The Holocaust vs the Call of Duty generation

There was only one teen in the class affected appropriately by the footage of extermination camps, and it was the same teen who didn’t play violent video games.

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There was a teen who is studying History at GCSE level.

It was on the curriculum to review video of the extermination camps as part of the coursework.

A German walked up to a Jew in this archive footage and shot the Jewish person in the head at point blank range.

The Jewish man fell to the ground, dead.

Only one child in the class flinched.

That was the only child who was affected by what they were seeing on the screen.

After the footage had ended, the teacher started pleasantly asking the child questions in front of the class.

Teacher: “You seemed affected by what we saw, can you explain why?”

Teen: “I know we are required to do this as coursework and that is fine because we need to understand what happened and why, but to see someone, a real person, be shot in the head and fall to the ground is very affecting…. that is a life we just saw snuffed out, that person will never be alive again, this is not TV or a game, it really happened to a real person.”.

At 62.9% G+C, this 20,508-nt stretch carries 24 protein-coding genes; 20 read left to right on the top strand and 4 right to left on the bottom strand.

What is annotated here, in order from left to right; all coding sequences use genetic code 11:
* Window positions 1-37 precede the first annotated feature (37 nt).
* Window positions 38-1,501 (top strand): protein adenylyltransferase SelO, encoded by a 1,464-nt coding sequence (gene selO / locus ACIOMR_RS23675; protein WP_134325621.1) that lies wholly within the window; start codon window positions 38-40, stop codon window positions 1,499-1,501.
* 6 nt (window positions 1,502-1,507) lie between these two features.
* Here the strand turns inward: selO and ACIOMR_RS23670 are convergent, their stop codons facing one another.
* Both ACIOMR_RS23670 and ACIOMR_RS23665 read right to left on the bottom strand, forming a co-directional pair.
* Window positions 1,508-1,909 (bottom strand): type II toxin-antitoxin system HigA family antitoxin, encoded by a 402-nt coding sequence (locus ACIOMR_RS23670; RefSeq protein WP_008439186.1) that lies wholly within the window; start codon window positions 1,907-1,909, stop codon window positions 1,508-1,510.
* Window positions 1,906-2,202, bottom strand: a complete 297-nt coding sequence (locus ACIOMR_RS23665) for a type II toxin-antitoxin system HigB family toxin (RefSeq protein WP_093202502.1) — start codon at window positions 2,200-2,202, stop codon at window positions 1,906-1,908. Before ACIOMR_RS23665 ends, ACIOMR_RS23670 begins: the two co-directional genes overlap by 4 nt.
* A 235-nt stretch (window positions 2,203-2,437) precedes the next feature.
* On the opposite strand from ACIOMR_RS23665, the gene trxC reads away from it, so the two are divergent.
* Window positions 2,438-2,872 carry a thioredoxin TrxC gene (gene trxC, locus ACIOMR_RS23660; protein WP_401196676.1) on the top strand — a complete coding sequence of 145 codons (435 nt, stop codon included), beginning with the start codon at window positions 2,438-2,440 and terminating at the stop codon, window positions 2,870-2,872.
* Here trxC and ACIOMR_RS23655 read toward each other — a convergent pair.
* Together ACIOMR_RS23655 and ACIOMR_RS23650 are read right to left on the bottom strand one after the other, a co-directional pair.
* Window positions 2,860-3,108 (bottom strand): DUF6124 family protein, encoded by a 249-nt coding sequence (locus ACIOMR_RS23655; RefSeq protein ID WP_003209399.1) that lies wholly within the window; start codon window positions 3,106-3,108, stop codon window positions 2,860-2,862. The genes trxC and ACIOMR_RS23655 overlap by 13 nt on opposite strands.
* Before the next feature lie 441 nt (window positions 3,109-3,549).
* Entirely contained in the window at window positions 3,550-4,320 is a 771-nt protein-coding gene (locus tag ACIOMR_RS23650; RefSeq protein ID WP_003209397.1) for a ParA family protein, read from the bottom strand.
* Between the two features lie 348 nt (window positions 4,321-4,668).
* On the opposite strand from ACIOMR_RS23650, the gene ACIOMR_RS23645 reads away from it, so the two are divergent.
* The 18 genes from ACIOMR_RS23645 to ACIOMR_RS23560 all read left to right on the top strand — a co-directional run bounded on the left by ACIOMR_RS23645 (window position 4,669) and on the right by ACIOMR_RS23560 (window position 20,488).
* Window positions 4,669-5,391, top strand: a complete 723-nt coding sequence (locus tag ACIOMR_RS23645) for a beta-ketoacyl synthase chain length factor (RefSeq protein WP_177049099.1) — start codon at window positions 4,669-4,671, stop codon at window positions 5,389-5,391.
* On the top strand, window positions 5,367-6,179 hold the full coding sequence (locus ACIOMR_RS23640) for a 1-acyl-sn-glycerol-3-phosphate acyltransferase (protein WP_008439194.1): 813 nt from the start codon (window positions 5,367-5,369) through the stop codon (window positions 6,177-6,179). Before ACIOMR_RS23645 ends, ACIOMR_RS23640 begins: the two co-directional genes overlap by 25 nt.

Teacher: “Was anybody else affected in a similar way?”

Class: “Nah, not really, we’ve seen worse on TV, and we play Call of Duty and stuff on the Xbox”.

Child: “That’s pretend, and these things numb us to reality so when something really bad happens it no longer seems really bad”

Teacher: “It’s rare to find a child who still feels that way”.

That night the Teen said to their parent, “I know that you are careful about what we bring in to our house through media and games and stuff, and you talk about how it desensitises you to life and it was just annoying to me but I never really appreciated it until today… Thanks, Mum.”

Author: Pollyanna Whyte

Single LDS Mormon Mum/Mom living in England. This is our blog on emotional health, fun, parenting, life, divorce, starting over, friends, family, church things, and budgeting. Stop by, tell us what you think, feel free to share (but credit the source please).

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